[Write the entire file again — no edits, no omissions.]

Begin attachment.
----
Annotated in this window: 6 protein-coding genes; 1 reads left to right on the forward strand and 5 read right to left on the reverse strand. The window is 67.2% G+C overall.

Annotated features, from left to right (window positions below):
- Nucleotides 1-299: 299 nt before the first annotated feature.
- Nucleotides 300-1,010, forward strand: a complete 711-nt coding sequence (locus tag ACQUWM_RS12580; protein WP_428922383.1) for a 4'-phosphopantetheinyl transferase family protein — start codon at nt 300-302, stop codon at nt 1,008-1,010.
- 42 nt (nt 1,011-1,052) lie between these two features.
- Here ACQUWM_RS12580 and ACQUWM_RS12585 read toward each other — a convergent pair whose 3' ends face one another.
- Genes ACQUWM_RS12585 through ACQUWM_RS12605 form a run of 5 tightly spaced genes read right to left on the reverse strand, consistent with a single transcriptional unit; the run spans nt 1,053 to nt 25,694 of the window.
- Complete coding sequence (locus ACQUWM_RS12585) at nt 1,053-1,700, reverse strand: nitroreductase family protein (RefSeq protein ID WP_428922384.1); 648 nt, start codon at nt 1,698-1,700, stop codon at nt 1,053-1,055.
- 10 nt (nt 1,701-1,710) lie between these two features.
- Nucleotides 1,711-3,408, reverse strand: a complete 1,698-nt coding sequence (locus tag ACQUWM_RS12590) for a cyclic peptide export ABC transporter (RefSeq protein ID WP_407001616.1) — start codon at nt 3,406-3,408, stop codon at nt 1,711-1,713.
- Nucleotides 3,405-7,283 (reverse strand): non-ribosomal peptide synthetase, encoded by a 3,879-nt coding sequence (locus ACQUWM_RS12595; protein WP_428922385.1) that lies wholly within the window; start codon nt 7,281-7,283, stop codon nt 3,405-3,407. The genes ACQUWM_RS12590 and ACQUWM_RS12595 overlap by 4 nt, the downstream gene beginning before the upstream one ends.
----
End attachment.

Annotated in this window: 6 protein-coding genes; 1 reads left to right on the forward strand and 5 read right to left on the reverse strand. The window is 67.2% G+C overall.

Annotated features, from left to right (window positions below):
- Nucleotides 1-299: 299 nt before the first annotated feature.
- Nucleotides 300-1,010, forward strand: a complete 711-nt coding sequence (locus tag ACQUWM_RS12580; protein WP_428922383.1) for a 4'-phosphopantetheinyl transferase family protein — start codon at nt 300-302, stop codon at nt 1,008-1,010.
- 42 nt (nt 1,011-1,052) lie between these two features.
- Here ACQUWM_RS12580 and ACQUWM_RS12585 read toward each other — a convergent pair whose 3' ends face one another.
- Genes ACQUWM_RS12585 through ACQUWM_RS12605 form a run of 5 tightly spaced genes read right to left on the reverse strand, consistent with a single transcriptional unit; the run spans nt 1,053 to nt 25,694 of the window.
- Complete coding sequence (locus ACQUWM_RS12585) at nt 1,053-1,700, reverse strand: nitroreductase family protein (RefSeq protein ID WP_428922384.1); 648 nt, start codon at nt 1,698-1,700, stop codon at nt 1,053-1,055.
- 10 nt (nt 1,701-1,710) lie between these two features.
- Nucleotides 1,711-3,408, reverse strand: a complete 1,698-nt coding sequence (locus tag ACQUWM_RS12590) for a cyclic peptide export ABC transporter (RefSeq protein ID WP_407001616.1) — start codon at nt 3,406-3,408, stop codon at nt 1,711-1,713.
- Nucleotides 3,405-7,283 (reverse strand): non-ribosomal peptide synthetase, encoded by a 3,879-nt coding sequence (locus ACQUWM_RS12595; protein WP_428922385.1) that lies wholly within the window; start codon nt 7,281-7,283, stop codon nt 3,405-3,407. The genes ACQUWM_RS12590 and ACQUWM_RS12595 overlap by 4 nt, the downstream gene beginning before the upstream one ends.